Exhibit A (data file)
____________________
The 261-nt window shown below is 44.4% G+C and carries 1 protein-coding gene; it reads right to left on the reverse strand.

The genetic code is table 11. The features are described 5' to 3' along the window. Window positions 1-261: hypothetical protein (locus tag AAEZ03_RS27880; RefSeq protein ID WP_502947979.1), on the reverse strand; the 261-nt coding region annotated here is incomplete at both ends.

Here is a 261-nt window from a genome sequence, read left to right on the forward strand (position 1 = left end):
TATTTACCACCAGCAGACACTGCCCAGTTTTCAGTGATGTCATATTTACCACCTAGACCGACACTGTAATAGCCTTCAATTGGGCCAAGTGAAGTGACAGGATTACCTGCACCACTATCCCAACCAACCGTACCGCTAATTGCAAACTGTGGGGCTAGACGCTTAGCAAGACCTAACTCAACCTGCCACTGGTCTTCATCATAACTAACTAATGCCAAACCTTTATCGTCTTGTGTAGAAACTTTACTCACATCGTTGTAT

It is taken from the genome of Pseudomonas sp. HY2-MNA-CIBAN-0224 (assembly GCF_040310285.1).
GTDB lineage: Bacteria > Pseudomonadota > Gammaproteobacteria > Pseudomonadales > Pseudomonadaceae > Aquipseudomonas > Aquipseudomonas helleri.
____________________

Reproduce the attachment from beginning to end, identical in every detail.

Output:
The 261-nt window shown below is 44.4% G+C and carries 1 protein-coding gene; it reads right to left on the reverse strand.

The genetic code is table 11. The features are described 5' to 3' along the window. Window positions 1-261: hypothetical protein (locus tag AAEZ03_RS27880; RefSeq protein ID WP_502947979.1), on the reverse strand; the 261-nt coding region annotated here is incomplete at both ends.

Here is a 261-nt window from a genome sequence, read left to right on the forward strand (position 1 = left end):
TATTTACCACCAGCAGACACTGCCCAGTTTTCAGTGATGTCATATTTACCACCTAGACCGACACTGTAATAGCCTTCAATTGGGCCAAGTGAAGTGACAGGATTACCTGCACCACTATCCCAACCAACCGTACCGCTAATTGCAAACTGTGGGGCTAGACGCTTAGCAAGACCTAACTCAACCTGCCACTGGTCTTCATCATAACTAACTAATGCCAAACCTTTATCGTCTTGTGTAGAAACTTTACTCACATCGTTGTAT

It is taken from the genome of Pseudomonas sp. HY2-MNA-CIBAN-0224 (assembly GCF_040310285.1).
GTDB lineage: Bacteria > Pseudomonadota > Gammaproteobacteria > Pseudomonadales > Pseudomonadaceae > Aquipseudomonas > Aquipseudomonas helleri.